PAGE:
Please email Michael Christoforidis (Symposium convenor) at by Friday 27 September 2019

  1. an abstract of not more than 200 words, together with
  2. a brief biographical note (not more than 100 words)

Presenters will be notified of participation in the conference by 1 October 2019. Please advise us if earlier notification is required.

Registration for the symposium is free.

FTSG Study Day on Phrase: Rhythm, Function and Closure

The Formal Theory Study Group (FTSG) invites postgraduates and early career researchers to attend our study day on ‘Phrase: rhythm, function and closure’ hosted at the University of Leeds on Saturday 26th October 2019. The workshop will run from 10:30am to 6pm.

The study day will provide participants with the opportunity to discuss readings and case studies relating to the following topics:

  1. Caplin and Schoenberg: Criteria for Closure
  2. Schemata and Formal Function
  3. Harmony and Rhythm

PDFs of the reading and case studies will be sent in advance. This workshop will offer both a forum for challenging discussion and a welcoming environment to meet other scholars. Previous knowledge of the topic is by no means required, although we do expect participants to have engaged with the reading and case studies in advance as this leads to far livelier discussion!

Several travel bursaries available for SMA members (student membership itself is only £10!) and the workshop itself is completely free. Please register your interest and indicate whether you would like to apply for a travel bursary by emailing The deadline for both registration and bursary application is 31st August. Please note that you will have to send in a separate bursary application to the SMA, visit for more details.

Feel free to email us at should you have any enquiries. We look forward to meeting you in October!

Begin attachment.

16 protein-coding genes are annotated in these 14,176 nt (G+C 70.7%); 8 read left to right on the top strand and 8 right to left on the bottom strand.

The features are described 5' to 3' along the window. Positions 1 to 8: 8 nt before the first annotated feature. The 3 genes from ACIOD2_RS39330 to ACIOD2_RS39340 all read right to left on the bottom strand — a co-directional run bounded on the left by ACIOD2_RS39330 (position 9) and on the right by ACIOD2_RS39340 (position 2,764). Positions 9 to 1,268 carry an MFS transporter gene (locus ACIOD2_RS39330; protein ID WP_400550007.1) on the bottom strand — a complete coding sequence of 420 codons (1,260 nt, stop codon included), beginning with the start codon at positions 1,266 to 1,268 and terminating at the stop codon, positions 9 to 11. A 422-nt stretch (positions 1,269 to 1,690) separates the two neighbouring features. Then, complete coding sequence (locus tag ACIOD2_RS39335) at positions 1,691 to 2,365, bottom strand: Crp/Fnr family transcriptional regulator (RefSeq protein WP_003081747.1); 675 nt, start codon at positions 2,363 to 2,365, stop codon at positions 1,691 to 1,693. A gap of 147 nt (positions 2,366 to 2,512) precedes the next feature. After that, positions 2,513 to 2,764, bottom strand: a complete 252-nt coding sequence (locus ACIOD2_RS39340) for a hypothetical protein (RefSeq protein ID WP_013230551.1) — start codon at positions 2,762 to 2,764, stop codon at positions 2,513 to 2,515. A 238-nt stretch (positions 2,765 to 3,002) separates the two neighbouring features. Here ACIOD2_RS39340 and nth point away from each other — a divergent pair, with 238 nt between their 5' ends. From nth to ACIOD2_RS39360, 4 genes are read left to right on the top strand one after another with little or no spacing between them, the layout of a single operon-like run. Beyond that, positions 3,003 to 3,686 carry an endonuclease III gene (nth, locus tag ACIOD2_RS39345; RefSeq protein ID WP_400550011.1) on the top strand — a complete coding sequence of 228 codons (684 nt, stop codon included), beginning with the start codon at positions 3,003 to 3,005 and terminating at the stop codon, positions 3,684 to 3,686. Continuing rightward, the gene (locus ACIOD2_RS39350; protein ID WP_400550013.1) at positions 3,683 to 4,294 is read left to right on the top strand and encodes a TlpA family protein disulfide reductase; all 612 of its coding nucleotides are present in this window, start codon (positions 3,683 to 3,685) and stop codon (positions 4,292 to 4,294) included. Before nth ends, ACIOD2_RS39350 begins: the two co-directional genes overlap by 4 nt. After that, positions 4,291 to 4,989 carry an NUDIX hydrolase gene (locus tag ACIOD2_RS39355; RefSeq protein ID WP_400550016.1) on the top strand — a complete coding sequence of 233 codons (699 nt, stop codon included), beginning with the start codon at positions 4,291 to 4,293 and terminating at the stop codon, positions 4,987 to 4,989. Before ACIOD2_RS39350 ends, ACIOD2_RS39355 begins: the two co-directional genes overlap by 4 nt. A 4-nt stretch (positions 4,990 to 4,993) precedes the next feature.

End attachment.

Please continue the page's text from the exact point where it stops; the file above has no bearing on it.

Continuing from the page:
Music of Great Britain and Russia: Parallels and Intersections

Moscow Conservatory’s Divisions of Foreign Music and Russian Music History, together with Royal College of Music (London), invite scholars and teachers, as well as graduate and postgraduate students of higher educational music and other art programs to participate in the International Scholarly Conference “Music of Great Britain and Russia: Parallels and Intersections”.

The conference will be held at Tchaikovsky Moscow State Conservatory 09 December 2019 – 11 December 2019 as part of the Cross-cultural Year of Russia and Great Britain.

The work of the conference will be organised as follows:

  • British literature in the music culture of Russia;
  • Russian culture and history in the oeuvre of twentieth-and-twenty-first-century British composers;
  • British composers in the eyes of Russian critics — Russian composers viewed by British critics;
  • William Shakespeare and the art of music;
  • Historically informed performance in Great Britain and in Russia: pedagogical and historical issues.

Both cultural program and master classes are scheduled throughout the conference. The working languages of the conference will be Russian and English. The time limits are as follows: 20 minutes for a presentation, 10 minutes for a further discussion. Poster presentations are admitted.